“Coming Back to the City: Mumbai Stories” juxtaposes lives in Mumbai’s affluent high rises and the working-class residential ‘chawls,’ against a shadowy backdrop of real estate greed and land sharks.
This novel is the latest from Anuradha Kumar, who has penned more than 26 works from children’s books to historical fictions set in ancient India’s and more contemporary times. OF this impressive bibliography, Kumar is most proud of those that “have challenged me, have made me discover new things about the process of writing, have enabled me to live in different worlds, with different characters all at the same time.”
There wasn’t one pivotal moment that inspired Kumar’s interest in writing novels, but rather, a continuous progression of small steps. At first, she dabbled in short stories, submitting them to digital magazines in the early Internet era. Then, several things happily coalesced: she realized the corporate world wasn’t necessarily for her, she joined the well-regarded academic journal Economic and Political Weekly, and she began combing through submissions for publication considration.
“Reading the submissions we received returned me to the subject I really love—history,” Kumar said. Indeed, most of Kumar’s writing, both fiction and nonfiction, is filled with history. In addition to writing novels, she authors history-based pieces for the online portal.
From the start of writing career, including novels for children under the pseudonym Adity Kay, a network of mentors inspired Kumar, and she is now building her own. This network includes writers Kiran Nagarkar, Shama Futehally and Pankaj Mishra. She simply reached out to them on the telephone or through email to learn more about their worlds and experiences as a writer.
“I quite marvel at my own shameless audacity, for they gave their time generously to reading something awkward I’d written, and I remain very grateful for this,” Kumar said. She has also learned by examples of other talented writers. Some of her favorite authors include Alice Munro, Muriel Spark, Yoko Ogawa, Nirmal Verma (wrotinig in Hindi) and Amitav Ghosh.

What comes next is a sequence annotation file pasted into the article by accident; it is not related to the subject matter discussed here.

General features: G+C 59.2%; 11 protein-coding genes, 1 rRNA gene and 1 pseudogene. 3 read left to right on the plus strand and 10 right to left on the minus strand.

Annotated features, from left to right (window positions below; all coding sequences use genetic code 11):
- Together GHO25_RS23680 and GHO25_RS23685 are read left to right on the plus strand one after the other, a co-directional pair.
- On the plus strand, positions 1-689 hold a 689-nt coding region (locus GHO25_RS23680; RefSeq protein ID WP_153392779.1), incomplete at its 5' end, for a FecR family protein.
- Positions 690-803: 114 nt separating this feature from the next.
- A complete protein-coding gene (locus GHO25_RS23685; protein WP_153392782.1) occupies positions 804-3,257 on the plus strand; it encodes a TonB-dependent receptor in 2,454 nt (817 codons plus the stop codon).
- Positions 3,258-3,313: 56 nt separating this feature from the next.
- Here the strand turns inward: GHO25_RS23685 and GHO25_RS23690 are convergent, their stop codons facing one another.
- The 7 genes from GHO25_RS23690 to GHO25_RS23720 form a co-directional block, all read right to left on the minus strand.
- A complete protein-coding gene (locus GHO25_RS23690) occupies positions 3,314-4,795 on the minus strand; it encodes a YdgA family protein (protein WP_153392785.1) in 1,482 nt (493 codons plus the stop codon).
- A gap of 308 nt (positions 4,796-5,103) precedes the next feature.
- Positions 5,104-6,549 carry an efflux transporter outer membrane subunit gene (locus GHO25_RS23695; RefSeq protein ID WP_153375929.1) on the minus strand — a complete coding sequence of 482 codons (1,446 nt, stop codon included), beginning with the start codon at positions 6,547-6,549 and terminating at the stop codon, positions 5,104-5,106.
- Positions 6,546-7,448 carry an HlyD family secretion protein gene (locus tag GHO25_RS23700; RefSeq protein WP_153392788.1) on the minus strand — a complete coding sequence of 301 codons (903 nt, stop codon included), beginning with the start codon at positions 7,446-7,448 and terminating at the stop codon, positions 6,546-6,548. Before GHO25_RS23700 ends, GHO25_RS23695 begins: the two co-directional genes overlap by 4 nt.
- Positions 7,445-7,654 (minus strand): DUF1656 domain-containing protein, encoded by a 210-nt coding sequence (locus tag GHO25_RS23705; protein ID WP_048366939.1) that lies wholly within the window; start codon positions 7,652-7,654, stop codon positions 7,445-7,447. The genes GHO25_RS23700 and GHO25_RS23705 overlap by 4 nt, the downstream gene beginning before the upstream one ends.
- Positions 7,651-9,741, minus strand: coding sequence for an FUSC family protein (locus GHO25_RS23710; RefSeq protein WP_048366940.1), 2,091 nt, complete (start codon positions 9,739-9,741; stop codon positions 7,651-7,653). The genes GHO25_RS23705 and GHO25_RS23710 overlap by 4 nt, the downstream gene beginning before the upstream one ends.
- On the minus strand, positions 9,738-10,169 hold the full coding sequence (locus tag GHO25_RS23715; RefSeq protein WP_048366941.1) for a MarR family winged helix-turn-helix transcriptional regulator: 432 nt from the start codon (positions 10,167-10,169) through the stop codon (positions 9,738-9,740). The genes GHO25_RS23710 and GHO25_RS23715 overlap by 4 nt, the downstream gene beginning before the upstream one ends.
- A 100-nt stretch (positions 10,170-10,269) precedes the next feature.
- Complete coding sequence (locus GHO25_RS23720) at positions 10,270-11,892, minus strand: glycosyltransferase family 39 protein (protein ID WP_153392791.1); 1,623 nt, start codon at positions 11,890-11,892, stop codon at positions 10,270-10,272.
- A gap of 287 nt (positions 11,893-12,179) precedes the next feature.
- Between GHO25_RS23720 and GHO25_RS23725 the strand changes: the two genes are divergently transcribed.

Recently, Kumar has focused her craft on researching and developing stories about the early South Asians immigrants in the Americas. “It’s a fascinating subject,” Kumar said. “There are actually several scholars and others working on it, but there remain so many stories yet to be told, stories that are just about being discovered.”
As she sees it, it’s a “history of immense challenges, about people with courage, who took risks—often of a subversive kind—to build new lives for themselves in a new land.”
Of course, challenges come with writing novels. After publication, Kumar believes her real work begins, particularly finding the right way to promote her books as a woman of color.
“There are other aspects one has to consider as a woman writer of color—things like race, gender, color too, so it’s quite hard, even time-consuming to figure out from where should one speak, and what angle should have priority,” Kumar said. “I am still working this out, and meanwhile, there’s a lot of writing to do.”
Above all, Kumar said there’s deep sense of accomplishment that comes from seeing her writing in print: “Then after several revisions you find quite suddenly that what you’ve written is alive, that it can work, and is humming with possibilities and promise.”